Eowyn, Shieldmaiden of Rohan

by Vison

Part Three

Eomer frowned. “A poor jest, cousin. That cur and my sister?” His handsome face was grim. “Has he said aught? To thee, or to my uncle?”

Theodred was not laughing now. “No, of course he has not, Eomer! Dost thou think he would dare speak to me about Eowyn?”

“Then why didst thou say it, Theo?” Eowyn cried. Her voice shook, and angry unshed tears stung her eyes. “ ‘Twas a hateful thing to say, and ill done of thee!”

“Wynnie,” Theodred said, putting his arm around her shoulder. “Wynnie, I am sorry.”

“Do not call me Wynnie,” she said, pulling away from him. “Surely thou must know how I hate it! And I hate, too, jests about marriage and cavaliers and such things! How would thou like it, if it was about thee?”

“If? Eowyn, thou must know that every mother of every marriageable maiden in the Mark thinks of naught else! If thou art weary of it, I am more so!” He hugged her again. “Come. Let us put this nonsense aside! There is a fine wind blowing down from the Ered Luin, and we have not been out of the gates for days!”

But Theodred’s words haunted Eowyn, for she had known without knowing that Grima son of Galmod had dared to think of her. He was gone, gone to Orthanc with the Wizard, and if fate was kind, he would never come back to Meduseld.

Though Eowyn had long outgrown his classroom, she often went in to see Galmod. He had ever been kind to her, and since he was now frail and lonely she knew her visits were much to him. He sat always in a pile of disordered papers, “sorting” he said, in the process of writing a history of the Mark. “’Twill be for children,” he said, “that even the little ones might be able to read of the deeds of the Riders of Rohan.”

He had grown up with Theoden son of Thengel, having been in the household of Thengel, even in Minas Tirith. Never one to put himself forward he had yet been much valued by Theoden for his honesty and clearsightedness. His wife had died in childbed, bearing Grima; they two, father and son, had no home other than by the kindness of Theoden. Grima had been given the same education as Eomer and Theodred, falling between them in age; he had been clothed as a gentleman, and mounted as befitted a Rider of Rohan, and since he seemed eager for advancement, he had been allowed to go to Orthanc with Saruman.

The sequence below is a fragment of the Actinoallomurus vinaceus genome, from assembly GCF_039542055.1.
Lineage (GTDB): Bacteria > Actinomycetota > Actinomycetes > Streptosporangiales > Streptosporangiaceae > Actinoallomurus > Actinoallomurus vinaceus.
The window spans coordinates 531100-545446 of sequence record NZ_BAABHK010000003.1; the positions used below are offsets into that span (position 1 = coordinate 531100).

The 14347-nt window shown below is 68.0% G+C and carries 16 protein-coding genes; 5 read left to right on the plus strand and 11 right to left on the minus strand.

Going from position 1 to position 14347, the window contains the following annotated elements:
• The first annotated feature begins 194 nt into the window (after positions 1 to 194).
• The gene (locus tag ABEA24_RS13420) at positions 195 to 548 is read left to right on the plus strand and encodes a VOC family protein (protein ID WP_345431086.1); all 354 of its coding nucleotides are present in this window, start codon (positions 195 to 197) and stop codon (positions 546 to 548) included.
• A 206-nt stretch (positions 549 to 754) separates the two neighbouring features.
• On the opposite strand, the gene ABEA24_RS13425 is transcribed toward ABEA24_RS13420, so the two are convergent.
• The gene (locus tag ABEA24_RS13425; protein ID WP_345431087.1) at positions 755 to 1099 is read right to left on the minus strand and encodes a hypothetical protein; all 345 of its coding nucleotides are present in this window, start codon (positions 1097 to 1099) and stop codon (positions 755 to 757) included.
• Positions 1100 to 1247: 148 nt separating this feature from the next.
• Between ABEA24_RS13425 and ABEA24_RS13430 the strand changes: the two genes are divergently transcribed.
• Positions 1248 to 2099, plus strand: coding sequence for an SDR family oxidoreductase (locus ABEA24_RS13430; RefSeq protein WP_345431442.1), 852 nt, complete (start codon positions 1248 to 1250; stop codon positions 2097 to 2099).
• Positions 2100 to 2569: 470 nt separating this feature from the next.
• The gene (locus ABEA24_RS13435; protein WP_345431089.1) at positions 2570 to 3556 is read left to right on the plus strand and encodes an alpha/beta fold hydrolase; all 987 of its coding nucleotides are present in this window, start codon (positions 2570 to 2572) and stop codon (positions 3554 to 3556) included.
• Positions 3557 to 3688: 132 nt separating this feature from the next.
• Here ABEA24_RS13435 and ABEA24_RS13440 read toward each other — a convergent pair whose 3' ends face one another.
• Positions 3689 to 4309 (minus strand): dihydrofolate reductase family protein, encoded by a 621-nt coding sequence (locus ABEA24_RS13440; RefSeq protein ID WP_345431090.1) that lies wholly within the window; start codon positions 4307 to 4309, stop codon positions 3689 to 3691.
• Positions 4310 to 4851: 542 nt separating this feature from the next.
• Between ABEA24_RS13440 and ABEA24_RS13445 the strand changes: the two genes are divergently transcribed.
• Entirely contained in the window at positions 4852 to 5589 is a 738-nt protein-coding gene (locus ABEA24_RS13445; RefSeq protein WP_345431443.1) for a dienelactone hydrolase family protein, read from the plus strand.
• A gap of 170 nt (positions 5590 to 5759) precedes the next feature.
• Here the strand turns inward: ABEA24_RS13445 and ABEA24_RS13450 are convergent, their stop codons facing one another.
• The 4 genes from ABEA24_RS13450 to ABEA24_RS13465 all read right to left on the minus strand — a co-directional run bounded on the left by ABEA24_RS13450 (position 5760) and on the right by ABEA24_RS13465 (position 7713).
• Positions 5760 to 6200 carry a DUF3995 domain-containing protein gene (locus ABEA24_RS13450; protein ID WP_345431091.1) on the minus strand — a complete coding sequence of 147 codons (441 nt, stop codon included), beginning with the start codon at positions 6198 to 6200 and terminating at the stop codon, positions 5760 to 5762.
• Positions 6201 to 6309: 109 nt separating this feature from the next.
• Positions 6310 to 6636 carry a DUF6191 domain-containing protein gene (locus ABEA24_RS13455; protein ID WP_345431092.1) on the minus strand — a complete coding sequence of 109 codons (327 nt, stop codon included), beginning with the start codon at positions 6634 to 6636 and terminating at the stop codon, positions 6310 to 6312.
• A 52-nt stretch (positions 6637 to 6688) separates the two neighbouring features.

Yet for all the courtesy that still existed, Theoden’s friendship with Saruman was now become very uneasy. Rumour came from here and there that Saruman was not always Rohan’s friend, that his henchmen made free of the territory of the King of the Mark. It seemed no one wished for Saruman to return to Meduseld, and Theoden was heard to say that a Wizard, like a mother-in-law, was better from a distance. What Galmod thought of this, since his son was now at Orthanc, no one knew. Indeed, no one would even think to ask, for it was true that of all the court no one cared for the old man but Eowyn.

It was in the summer after Grima’s leavetaking that the Wizard Gandalf Greyhame first came to Edoras. At first the gate guards took him to be none other than Saruman, but he threw back his hood and cloak and shouted out his name quite freely, and strode forward fearlessly, demanding to be taken to the King. And now, in the Golden Hall, the name of Wizard was no longer a password to the good will of the King, so that when this Gandalf strode in bearing his staff he was met with suspicious looks and naught much else.

He did not stay long, for he was going about the lands searching for somewhat, and that he would not tell. He had a horse, a rough haired northern beast not much better than a hill pony, but it did not seem to concern him that he had brought this creature into the midst of the finest horses ever seen. He had, in fact, little of courtesy in his manner in any way, and when he had taken his brief counsel with the King his leaving was not regretted. The folk of the Golden Hall, from the King down, were only too apt to think of Wizards as much of a muchness, and up to no good besides.